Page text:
Bienvenidos a la huelga was the first phrase I heard when trying to get in. The University of Puerto Rico (UPR) from where I proudly graduated almost 5 months ago is going through a major student strike. For those who don’t know, the UPR, is the state university system of Puerto Rico. It is considered the premier institution of higher education and research in Puerto Rico and the Caribbean. The system consists of 10 campuses, and has approximately 64,511 students and 5,300 faculty members. It also has the largest and most diverse academic offer in the Caribbean with 472 academic programs and 32 doctoral programs.
I’m from the Rio Piedras campus, the largest and most controversial campus. For many years the UPR has been subject to many students riots and strikes due to tuition increases and in support of others state department’s strikes. The students are known for speaking their minds and making themselves heard. This last Wednesday (22 of April) the UPR students successfully, and almost without a significant incident, paralyzed academic and administrative operations at the Río Piedras campus after university officials had vowed to keep the institution open (click here to see a video of that first day).
The strike is against the increase in tuition and against of the UPR being sold to the private sector. I know many of my readers can’t relate to the patriotism that you feel knowing that the most premier education in the Caribbean belongs to you. But most of the students here feel that way. This is our institution and we don’t want it to be sold to some strangers that will do as they please. We should all be able to afford it. An education is a right and not a privilege.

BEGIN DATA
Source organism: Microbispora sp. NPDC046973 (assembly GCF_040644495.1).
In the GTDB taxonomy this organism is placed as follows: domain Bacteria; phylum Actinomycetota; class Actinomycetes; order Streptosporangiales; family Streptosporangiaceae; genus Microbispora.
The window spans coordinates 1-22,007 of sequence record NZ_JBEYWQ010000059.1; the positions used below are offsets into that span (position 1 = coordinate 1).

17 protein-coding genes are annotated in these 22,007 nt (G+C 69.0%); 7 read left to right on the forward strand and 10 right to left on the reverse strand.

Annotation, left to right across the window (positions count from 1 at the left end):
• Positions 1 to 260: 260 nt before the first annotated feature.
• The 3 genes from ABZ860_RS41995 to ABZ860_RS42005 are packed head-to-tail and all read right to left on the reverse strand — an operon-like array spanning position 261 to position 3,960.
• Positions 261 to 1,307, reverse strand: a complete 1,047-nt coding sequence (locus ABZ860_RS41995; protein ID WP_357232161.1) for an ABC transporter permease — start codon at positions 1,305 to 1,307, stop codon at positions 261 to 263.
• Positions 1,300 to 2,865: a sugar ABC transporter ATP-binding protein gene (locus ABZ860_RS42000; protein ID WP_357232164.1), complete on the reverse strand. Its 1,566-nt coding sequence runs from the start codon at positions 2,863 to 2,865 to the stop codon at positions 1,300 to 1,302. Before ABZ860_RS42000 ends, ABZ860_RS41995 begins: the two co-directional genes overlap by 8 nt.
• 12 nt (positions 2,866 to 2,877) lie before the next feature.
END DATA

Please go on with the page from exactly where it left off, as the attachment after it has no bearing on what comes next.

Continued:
Last night many Puerto Rican celebrities made appearances in support of the students and the fight for the right of an education. Ricky Martin, Calle 13, Andy Montañez, Mima, Radio Pirata, Fiel a la Vega, El Topo, among others sang and expressed their support.
Here some images of la huelga:
The famous landmark of the UPR.
Students in the streets making their voices heard.
All of the gates were closed and guarded by students. The only way in is by this little hole in a fence where they only let you in if you have a student ID. The sign on the fence says: "of the people, to the people and from the people".
Students gathering inside the campus to watch the show. At some point that afternoon they stop letting people in to maintain a control. Around 2,000 people were inside the campus.
Many students were camping inside the campus.
The main entrance was always guarded by the police.
The main entrance at night.
The whole fence was covered with banners of different students groups showing their support.
This banner translates to: “A country without education is a country of slaves”
Drama students making a scene to show their support
My sister on the right and her best friend on the left, behind a sign that’s mocking a private and very expensive college
El refugio (the shelter) is a very popular student bar
Yesterday I remember a feeling that I somewhat had taken for granted, the feeling of home. No matter to how many places I may travel and no matter how many people I meet, this is my home and these are my people. That I will carry in my heart forever.
“I would rather die standing than live on my knees!” –Zapata